Here are the links you can choose to follow to get registered at the world’s top-rated microstocks: Here is a diagram to illustrate the average photographer’s sales on microstocks. The diagram shows the ratio of image sales of the top 7 microstocks during one year. Compiled with average data of photographers contributing to photobanks.

IMPORTANT – do not forget to submit the W8-BEN annual tax form (used by microstocks to deduct taxes from you incomes; deductions vary depending on the country of residence). Follow the link below to check out the tax deduction terms: We wish every reader of this article to start a new business on microstocks, earn regular profits and become well-known. Let your name become a new star of the photography business and make it into the history of the photo industry. Let me take the opportunity to present my best photographs:

January 2014

April 2014

July 2014

October 2014

Average number of image sales per month Data received from companies, their representatives or reports


Foundation year

2013 revenues (millions of USD)

Customer base (millions of people)

Number of registered photographers (thousands of people)

Number of images (million)












































Special Issue

Giuseppe Scozzi:

If the world is a camera, then please smile! In April-May 2013, as part of the SAY CHEESE project, national associations of photographers from Eastern Partnership countries joined the European Federation of Professional Photographers (FEP). At the moment, four Ukrainian and five Georgian photographers have already received a prestigious EP (European Photographer) qualification from the FEP. Also, national teams from Georgia and Ukraine took part in a professional photo contest World Photographic Cup 2014, co-organized by the FEP.

The Secretary of the Italian Photographers Association (SIAF-CNA) in 1989, the person who got a degree in the arts and literature and fluently speaks four languages (Italian, French, Spanish and English). He is Giuseppe Scozzi, the Chief Executive Officer of the Federation of European Professional Photographers, who promptly and with care tried to answer all the questions we warned about. The Federation of European Profess­io­­nal Photographers or Federation of Euro­pean Photographers (FEP) is a non­­ profit organization that organizes  national professional photographers associations in the geographic area represented by the Council of Europe.1 The mission of FEP is to represent interests and voices of more than 50.000 registered skilled photographers in Europe. A connected mission is to boost the standard of professional photographers and let their abilities emerge. The network consists of 33 national associations form 29 countries. FEP is run by a Board of Directors, chaired by a President and comprised of 12 members, elected by the General Assembly of the member associations. The Board members are all volunteers, maybe accountable of a committee, or a project, and are serving for a term of 2 years. The management and day by day work of FEP is run by Giuseppe Scozzi, within position of CEO, assisted by an event manager, a financial officer, and a CEO-assistant accountable of the secretariat and clerical jobs. European_Professional_Photographers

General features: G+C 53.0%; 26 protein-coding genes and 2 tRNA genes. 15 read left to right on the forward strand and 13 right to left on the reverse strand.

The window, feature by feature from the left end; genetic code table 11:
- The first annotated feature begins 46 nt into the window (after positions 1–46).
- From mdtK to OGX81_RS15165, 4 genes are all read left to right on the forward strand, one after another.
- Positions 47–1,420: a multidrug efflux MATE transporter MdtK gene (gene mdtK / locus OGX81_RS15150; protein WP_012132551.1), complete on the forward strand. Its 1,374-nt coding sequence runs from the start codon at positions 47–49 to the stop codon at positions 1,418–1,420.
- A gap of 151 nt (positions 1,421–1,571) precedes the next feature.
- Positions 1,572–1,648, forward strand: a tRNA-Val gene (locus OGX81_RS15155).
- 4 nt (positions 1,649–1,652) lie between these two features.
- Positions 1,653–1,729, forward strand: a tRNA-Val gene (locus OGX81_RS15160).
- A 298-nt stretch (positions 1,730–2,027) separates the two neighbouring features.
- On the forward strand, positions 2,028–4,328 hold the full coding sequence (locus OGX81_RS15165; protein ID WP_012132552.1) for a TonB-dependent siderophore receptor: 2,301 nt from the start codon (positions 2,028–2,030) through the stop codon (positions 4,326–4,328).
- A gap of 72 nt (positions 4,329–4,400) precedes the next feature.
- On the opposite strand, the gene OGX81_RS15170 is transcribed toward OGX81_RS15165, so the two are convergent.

The one of key point of FEP is a system of qualifications which are recognized and accepted throughout Europe; a set of 6 specific awards, together with the established EP-QEP-MQEP skilled route, the qualifications for Videographers, which FEP will launch in 2015 (EV and QEV), and the FEP Emerging Talents Award (FETA) reserved to the last year students or assistants under 30 years. More in particular, EP, the European Photographer is a basic qualification aiming to recognize competence and a professional standard. It is accomplishable online and it has been launched by FEP in 2013. QEP, The Qualified European Photographer (QEP) qualification aims to acknowledge and reward excellence in European Professional Photographers. The QEP standard is extremely high. “Earning an EP , or a QEP Award (in a chosen discipline, such as Wedding, Portrait, Commercial, Landscape, Reportage, Illustration, Fine art etc.) will win you a certificate, a useful personal profile on our Online “find a photographer” pages as well as access to special offers, services and to an information list, as Mr. Scozzi mentioned. The Federation of European Professional